Australian New Crops Info 2016
Supported by the Rural Industries Research and Development Corporation

Listing of Interesting Plants of the World:

Nematolepis squamea

 

 

This species is usually known as:

Nematolepis squamea, Nematolepis squamea subsp. coriacea, Nematolepis squamea subsp. retusa

 

This species has no synonyms in The Plant List

 

Common names:

Satinwood

 

 

Trends (five databases) 1901-2013:
[Number of papers mentioning Nematolepis squamea: 12]

 

 

Popularity of Nematolepis squamea over time
[Left-hand Plot: Plot of numbers of papers mentioning Nematolepis squamea (histogram and left hand axis scale of left-hand plot) and line of best fit, 1901 to 2013 (equation and % variation accounted for in box); Right-hand Plot: Plot of a proportional micro index, derived from numbers of papers mentioning Nematolepis squamea as a proportion (scaled by multiplying by one million) of the approximate total number of papers available in databases for that year (frequency polygon and left-hand axis scale of right-hand plot) and line of best fit, 1901 to 2013 (equation and % variation accounted for in box)] 

[For larger charts showing the numbers of papers that have mentioned this species over years, select this link; there are links to come back from there]

 

Keywords

[Total number of keywords included in the papers that mentioned this species: 95]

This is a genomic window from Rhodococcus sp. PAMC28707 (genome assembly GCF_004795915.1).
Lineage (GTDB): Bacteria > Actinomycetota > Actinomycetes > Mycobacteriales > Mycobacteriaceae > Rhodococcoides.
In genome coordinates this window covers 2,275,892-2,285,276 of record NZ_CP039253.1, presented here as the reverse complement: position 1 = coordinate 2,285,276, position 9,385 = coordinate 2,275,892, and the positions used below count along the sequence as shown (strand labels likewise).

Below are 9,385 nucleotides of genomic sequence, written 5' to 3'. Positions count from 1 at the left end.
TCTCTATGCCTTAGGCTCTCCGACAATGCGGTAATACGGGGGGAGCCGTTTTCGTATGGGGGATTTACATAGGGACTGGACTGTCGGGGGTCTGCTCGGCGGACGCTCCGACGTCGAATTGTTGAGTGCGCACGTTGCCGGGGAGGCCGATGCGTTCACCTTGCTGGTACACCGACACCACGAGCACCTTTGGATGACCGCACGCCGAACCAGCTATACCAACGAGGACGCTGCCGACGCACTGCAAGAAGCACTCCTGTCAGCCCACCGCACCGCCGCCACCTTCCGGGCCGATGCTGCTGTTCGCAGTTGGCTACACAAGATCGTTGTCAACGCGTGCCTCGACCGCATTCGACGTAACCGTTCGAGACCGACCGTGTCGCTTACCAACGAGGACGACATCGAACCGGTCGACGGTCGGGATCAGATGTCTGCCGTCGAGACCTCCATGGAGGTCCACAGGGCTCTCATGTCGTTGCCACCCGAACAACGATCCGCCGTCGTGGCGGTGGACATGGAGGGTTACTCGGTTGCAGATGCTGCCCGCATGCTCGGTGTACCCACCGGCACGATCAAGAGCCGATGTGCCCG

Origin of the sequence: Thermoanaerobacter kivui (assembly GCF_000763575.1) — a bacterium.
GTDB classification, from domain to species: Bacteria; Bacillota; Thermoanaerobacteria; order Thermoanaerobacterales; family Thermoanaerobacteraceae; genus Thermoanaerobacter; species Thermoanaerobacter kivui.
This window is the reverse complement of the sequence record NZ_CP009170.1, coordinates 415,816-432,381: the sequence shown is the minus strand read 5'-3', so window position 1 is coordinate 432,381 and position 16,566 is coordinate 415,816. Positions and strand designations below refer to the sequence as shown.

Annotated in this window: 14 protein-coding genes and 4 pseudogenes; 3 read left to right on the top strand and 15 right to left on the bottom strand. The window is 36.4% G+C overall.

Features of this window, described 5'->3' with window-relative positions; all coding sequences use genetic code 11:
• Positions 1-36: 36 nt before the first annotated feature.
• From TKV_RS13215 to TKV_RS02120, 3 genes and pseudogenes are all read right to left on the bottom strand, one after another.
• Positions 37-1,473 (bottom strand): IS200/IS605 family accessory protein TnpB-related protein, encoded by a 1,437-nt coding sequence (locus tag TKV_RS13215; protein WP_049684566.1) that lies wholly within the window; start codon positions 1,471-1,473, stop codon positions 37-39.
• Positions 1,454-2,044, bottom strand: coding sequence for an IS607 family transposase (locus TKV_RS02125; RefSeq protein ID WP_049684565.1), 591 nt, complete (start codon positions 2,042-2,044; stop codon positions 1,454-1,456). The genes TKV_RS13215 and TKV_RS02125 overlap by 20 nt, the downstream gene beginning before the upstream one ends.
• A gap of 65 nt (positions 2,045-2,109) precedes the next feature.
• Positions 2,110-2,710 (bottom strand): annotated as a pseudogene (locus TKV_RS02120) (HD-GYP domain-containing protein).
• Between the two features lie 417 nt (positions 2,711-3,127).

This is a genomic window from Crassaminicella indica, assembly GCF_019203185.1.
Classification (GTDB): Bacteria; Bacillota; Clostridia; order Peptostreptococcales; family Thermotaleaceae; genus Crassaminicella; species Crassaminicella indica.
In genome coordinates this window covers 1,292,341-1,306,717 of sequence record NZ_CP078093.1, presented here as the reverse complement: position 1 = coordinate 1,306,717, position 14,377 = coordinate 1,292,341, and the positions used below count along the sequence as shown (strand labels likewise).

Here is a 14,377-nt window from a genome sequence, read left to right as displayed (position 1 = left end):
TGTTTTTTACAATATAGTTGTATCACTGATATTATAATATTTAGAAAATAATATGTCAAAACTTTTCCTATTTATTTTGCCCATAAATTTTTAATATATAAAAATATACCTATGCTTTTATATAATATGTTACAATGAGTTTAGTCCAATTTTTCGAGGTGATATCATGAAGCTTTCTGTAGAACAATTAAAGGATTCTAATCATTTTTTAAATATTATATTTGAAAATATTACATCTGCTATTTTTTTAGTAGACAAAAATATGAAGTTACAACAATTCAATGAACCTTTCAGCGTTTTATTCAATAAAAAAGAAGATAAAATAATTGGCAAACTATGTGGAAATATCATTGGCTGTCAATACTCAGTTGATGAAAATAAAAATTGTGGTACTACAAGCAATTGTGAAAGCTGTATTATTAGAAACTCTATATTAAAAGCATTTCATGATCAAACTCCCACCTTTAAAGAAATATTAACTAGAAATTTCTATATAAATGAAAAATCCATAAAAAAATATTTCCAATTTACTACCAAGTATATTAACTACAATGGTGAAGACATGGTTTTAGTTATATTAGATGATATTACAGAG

Tasmania (4), Wildfire (4), Regeneration (3), Variable retention (3), Australia (2), biodiversity (2), Bryophyte (2), Conservation (2), Cool temperate eucalypt forest (2), Ectomycorrhizal (2), Epigeous (2), Eucalyptus obliqua (2), Fire intensity (2), Floristic composition (2), Ground-beetles (2), Macrofungi (2), Mechanical disturbance (2), Mixed forest (2), Native eucalypt forest (2), Old growth (2), Reservation (2), Set-asides (2), Succession (2), Wildlife corridors (2), adaptation (1), altitudinal gradient (1), Brown Barrel (1), Bryophyta (1), Bryophytes (1), Chrysanthemoides monilifera ssp. rotundata (1), Climate change (1), Control (1), Decadal change (1), Diameter (1), dispersal limitation (1), ecological community (1), edge effect (1), Epiphyte succession (1), Eucalyptus fastigata (1), Exotic (1), habitat fragmentation (1), habitat loss (1), insect (1), invertebrate (1), island biogeography (1), Lichens (1), Logging (1), long-term monitoring (1), mass effects (1), Multi-cohort forest (1), neutral theory (1), Oldgrowth forest (1), Oldgrowth indicators (1), Propagule (1), quantitative analysis (1), Recruitment (1), Regeneration burning (1), Seedbed (1), Silvicultural systems (1), species assemblage (1), Species richness (1), Stand replacing (1), Tall open-forest (1), Tree age (1), Vascular plants (1)